31. märtsini on võimalik saata artikli abstrakte ajakirja Industrial and Corporate Change jaoks
Call for extended abstracts for special section of Industrial and Corporate Change
Special section title:
Innovation policy and mission-oriented public organizations
Edited by Mariana Mazzucato and Rainer Kattel
Richard Nelson and Sidney Winter argued more than 30 years ago that
If one views policy making as a continuing process, the organizational and institutional structures involved become critical. Public policies and programs, like private activities, are embedded in and carried out by organizations. And, in a basic sense, it is the organizations that learn, and adapt. The design of a good policy is, to a considerable extent, the design of an organizational structure capable of learning and of adjusting behavior in response to what is learned.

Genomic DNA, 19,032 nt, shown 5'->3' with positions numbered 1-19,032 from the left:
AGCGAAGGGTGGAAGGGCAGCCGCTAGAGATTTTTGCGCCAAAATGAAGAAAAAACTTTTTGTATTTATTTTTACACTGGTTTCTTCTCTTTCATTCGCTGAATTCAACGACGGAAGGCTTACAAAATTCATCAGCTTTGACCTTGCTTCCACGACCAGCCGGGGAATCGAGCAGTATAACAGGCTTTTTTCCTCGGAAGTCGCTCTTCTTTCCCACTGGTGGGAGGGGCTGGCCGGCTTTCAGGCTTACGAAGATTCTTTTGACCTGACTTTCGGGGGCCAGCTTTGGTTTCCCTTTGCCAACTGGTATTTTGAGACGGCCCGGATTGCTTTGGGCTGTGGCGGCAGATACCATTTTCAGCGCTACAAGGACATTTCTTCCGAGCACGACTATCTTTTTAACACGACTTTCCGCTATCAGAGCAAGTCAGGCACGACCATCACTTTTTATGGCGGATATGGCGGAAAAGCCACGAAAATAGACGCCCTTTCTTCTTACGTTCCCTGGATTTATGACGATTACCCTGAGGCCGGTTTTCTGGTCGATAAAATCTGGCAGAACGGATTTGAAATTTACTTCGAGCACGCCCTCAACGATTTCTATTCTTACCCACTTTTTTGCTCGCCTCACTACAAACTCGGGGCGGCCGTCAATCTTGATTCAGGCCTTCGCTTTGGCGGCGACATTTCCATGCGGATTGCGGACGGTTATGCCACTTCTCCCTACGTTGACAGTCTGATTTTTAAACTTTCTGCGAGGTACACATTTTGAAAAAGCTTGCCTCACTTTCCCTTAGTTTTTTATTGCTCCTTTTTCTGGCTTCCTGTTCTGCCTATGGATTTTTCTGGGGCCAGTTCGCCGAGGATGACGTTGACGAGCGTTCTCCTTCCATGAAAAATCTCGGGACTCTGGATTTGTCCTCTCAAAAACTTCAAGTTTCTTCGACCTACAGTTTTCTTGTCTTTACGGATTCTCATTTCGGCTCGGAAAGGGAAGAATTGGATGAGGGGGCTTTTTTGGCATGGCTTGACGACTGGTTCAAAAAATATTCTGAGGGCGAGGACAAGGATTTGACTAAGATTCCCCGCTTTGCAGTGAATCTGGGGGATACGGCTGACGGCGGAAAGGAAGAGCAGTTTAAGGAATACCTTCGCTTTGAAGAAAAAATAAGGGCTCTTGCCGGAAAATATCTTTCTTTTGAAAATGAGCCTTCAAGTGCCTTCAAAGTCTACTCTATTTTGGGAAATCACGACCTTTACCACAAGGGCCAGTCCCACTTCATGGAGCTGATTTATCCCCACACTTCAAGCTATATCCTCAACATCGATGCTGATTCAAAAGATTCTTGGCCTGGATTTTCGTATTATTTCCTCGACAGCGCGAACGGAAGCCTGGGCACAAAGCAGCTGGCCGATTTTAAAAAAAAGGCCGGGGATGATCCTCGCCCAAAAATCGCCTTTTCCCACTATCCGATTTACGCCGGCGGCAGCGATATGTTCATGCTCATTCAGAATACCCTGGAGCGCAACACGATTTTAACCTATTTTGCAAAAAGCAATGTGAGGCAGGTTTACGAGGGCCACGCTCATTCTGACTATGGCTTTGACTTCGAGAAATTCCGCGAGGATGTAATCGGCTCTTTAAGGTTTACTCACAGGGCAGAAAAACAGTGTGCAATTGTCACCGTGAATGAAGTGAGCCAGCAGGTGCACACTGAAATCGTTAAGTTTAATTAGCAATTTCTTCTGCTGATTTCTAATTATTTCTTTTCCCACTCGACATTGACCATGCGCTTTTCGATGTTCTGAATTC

Yet, most current innovation and industrial policy debates have one thing in common: implementation of policies is often assumed to be exogenous to policies; what matters is the policy choice (e.g., what kind of R&D tax breaks work? should we have a public venture capital fund?), and not how this choice is designed and implemented, and by whom. Thus, there is typically an inherent policy bias when we talk about innovation, industry and the state. In all of the recent larger evaluations of innovation policies, implementation issues have not received any special attention. This is all the more important in the post-2008 world where next to innovation policy also industrial policy is making a comeback and questions about organizational capabilities for new industrial policy efforts have become pertinent to its success or failure. The dynamics of public organizations in terms of their internal structures have been largely ignored in the innovation literature—both theoretically and empirically. This is a problem as being flexible, explorative and welcoming of change is just as critical for public sector organizations as it is for business organizations in innovation eco-systems. As Albert Hirschman argued in 1987, understanding policy as process of discovery requires a “…shift from total confidence in the existence of a fundamental solution for social and economic problems to a more questioning, pragmatic attitude –from ideological certainty to more open-ended, eclectic, skeptical inquiry”.